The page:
Thoughts on Building a Development Team

A few months ago I was promoted to Chief Technology Officer at ShopAdvisor. With that title change came a lot of new responsibilities, but it also came with several new opportunities. We’ve been working hard over the last several years to find the right market fit for our technology. After our recent successes with Elle Magazine and proximity programs for retailers, we’ve found ourselves needing to round out our engineering team with some new hires. I knew this would be an uphill battle here in the Northeast, given the current job market, but it was an exciting challenge to take on.

We followed the standard playbook. We put together the job descriptions (and then added some marketing flair), posted them in a few places, and reached out to some agencies. We also bought access into a resume search engines, just to give it a whirl. We got the standard influx of resumes that one would expect. Lots of highly qualified candidates, but sponsorship was a challenge that a small company like ours didn’t want to take on. We got several resumes of not-so-qualified candidates as well. We also started getting A LOT of calls from agencies that we never engaged with. There were some good resumes that we saw; there were even some great ones.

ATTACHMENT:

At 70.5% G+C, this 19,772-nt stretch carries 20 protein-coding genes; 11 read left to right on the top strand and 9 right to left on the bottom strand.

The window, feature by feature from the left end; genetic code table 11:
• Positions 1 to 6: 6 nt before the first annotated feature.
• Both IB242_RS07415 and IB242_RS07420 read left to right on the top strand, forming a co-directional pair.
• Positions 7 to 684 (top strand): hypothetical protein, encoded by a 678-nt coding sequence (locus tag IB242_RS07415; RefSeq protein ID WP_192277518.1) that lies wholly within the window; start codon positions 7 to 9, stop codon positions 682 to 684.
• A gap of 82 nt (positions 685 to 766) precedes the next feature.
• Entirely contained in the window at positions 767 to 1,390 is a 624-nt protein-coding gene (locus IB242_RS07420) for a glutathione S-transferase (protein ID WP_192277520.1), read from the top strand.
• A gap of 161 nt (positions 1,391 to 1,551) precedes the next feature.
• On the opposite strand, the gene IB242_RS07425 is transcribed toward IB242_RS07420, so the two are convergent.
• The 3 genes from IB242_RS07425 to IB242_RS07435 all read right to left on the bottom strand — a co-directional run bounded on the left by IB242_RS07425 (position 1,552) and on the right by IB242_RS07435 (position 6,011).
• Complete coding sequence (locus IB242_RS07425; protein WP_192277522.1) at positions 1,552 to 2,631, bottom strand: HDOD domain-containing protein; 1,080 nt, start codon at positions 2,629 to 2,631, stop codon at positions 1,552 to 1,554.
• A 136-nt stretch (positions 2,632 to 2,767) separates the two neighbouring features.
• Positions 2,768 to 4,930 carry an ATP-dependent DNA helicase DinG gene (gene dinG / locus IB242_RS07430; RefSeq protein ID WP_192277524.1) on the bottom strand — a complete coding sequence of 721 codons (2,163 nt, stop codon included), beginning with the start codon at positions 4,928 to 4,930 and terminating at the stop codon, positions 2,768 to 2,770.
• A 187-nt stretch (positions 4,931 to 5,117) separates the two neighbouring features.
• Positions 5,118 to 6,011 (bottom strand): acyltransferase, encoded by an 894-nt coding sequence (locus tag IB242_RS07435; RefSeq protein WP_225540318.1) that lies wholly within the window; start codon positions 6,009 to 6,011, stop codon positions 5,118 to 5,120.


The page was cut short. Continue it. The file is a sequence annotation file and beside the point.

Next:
I reviewed resumes, conducted phone interviews, met with people in person. Once I felt comfortable with someone, and I felt like they would be a good fit, both from a technical standpoint, and a cultural one, I’d offer them the position. I know some people downplay the cultural aspect, but if someone doesn’t bring energy to the team, and they don’t fit in quite right, then in my opinion, the quality of their work doesn’t really matter.

The market for developers is really good right now, for Cloud DevOps, even better. But there are people out there. Good ones. You don’t have to hire the first person that comes along. I’ve also been impressed by some candidate’s selectiveness. Money is important, sure, but most of the developers I met really cared about what they would be working on. Wait to find someone who wants to be part of your team because they buy into the vision, not just the paycheck.

We’ve got more hiring to do, so I’ve got a lot more people to meet. I look forward to it.


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